Since Argentina's economic crisis in the late 1990s, the unemployed have made picketing a way of life to demand their jobs back.
Ever since the country’s economic crisis of the late 1990s, unemployed workers have taken advantage of their free time to form organizations to demand the return of their jobs – usually in the form of street blockades. The well-organized and often hierarchal groups can act as pseudo-employers, sometimes even tapping the laid-off workers’ welfare payments to fund their protest activities and logistics.
Besides serving as a common excuse for tardiness to work, the (picketers) have grown to become a well-known and potent force in Argentine politics, sometimes used or co-opted by parties or other political movements.
But any publicity gained by piquetero roadblocks is often outweighed by public backlash from frustrated motorists. Violence can erupt on either side, as in the case of an enraged trucker arrested two years ago for trying to run over a demonstrator.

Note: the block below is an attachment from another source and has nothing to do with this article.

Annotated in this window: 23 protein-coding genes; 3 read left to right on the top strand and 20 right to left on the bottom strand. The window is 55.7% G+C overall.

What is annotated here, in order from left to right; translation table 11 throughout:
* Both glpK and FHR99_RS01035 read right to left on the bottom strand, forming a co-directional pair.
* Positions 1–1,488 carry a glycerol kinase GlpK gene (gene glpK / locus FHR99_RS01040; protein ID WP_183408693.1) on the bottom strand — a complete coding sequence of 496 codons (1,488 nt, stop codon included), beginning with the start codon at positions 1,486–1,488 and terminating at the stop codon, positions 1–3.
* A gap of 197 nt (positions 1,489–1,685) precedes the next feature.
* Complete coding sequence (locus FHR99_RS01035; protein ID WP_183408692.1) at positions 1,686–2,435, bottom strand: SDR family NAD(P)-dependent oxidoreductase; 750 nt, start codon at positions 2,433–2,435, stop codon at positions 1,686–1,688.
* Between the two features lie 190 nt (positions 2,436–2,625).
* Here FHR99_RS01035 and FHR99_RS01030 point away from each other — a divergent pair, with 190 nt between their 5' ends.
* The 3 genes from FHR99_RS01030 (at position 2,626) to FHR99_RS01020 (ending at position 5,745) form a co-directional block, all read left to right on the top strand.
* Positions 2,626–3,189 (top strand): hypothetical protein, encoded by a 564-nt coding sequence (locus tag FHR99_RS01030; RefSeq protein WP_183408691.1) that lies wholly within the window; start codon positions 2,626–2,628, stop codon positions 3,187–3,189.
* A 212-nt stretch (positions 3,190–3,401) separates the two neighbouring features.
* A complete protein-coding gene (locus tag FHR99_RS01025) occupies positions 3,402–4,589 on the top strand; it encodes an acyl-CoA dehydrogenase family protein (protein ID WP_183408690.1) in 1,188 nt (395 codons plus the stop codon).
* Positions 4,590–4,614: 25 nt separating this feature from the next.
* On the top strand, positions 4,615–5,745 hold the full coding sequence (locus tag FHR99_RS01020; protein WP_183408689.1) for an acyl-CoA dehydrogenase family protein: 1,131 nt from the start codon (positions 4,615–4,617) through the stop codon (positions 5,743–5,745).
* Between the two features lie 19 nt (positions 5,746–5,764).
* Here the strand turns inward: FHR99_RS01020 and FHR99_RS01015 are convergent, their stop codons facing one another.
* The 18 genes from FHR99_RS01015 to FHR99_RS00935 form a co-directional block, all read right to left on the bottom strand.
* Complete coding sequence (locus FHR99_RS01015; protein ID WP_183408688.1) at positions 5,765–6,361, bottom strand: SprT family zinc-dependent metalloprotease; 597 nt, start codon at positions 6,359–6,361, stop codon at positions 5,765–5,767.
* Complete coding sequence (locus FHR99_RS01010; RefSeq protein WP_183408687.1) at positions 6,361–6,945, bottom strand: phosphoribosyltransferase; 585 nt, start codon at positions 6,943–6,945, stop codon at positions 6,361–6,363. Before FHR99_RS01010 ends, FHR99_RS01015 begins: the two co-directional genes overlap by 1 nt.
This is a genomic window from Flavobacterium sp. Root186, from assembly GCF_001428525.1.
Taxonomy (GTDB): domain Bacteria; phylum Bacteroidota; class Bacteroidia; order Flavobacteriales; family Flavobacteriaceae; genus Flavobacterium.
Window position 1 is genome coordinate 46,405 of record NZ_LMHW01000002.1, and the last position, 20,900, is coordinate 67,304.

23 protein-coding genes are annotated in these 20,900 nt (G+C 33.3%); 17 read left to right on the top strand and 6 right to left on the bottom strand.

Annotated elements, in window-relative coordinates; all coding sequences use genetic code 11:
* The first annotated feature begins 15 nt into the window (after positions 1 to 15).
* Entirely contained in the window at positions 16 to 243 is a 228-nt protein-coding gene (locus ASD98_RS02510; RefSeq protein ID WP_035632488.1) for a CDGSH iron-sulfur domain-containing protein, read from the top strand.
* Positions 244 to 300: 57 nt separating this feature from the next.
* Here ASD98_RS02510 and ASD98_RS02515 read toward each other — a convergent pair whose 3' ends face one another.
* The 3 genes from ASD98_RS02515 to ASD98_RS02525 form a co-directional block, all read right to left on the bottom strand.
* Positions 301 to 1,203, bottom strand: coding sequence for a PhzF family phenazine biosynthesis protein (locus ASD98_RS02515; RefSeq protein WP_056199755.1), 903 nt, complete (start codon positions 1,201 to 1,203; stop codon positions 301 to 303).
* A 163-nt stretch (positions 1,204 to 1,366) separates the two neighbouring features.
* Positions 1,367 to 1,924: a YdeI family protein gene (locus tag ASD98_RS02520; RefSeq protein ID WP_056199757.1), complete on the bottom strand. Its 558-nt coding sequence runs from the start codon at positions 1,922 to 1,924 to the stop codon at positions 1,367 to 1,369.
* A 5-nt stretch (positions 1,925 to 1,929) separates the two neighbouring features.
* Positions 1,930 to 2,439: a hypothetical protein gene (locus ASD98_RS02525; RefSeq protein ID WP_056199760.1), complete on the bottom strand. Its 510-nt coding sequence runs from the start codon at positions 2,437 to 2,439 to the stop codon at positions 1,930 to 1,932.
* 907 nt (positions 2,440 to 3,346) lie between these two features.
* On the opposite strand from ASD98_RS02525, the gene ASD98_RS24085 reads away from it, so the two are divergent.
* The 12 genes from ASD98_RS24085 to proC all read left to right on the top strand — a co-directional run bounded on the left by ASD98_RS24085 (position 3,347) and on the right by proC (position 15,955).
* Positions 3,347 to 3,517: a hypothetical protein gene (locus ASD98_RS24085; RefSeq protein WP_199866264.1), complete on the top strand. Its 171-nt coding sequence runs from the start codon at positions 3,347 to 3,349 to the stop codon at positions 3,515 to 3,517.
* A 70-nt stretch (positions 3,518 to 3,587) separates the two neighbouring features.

Fueled by a labor dispute at a local Kraft Foods factory, more than 100 street blockades occurred in September, the most in a month since 1997. Piquetero tactics reached a new level in early November, as several hundred people set up tents and camped out – in the middle of the largest avenue in the capital. Chaos ensued.
Buenos Aires Mayor Mauricio Macri recently announced plans to create a special police unit to combat the . The administration of President Cristina Fernandez de Kirchner has criticized the move as a blow to free speech and a waste of manpower in the midst of an alarming increase in crime.
The public, on the other hand, must consider the piqueteros as much a nuisance as the criminals. Support for the mayor’s new police force, according to some polls, is as high as 90 percent.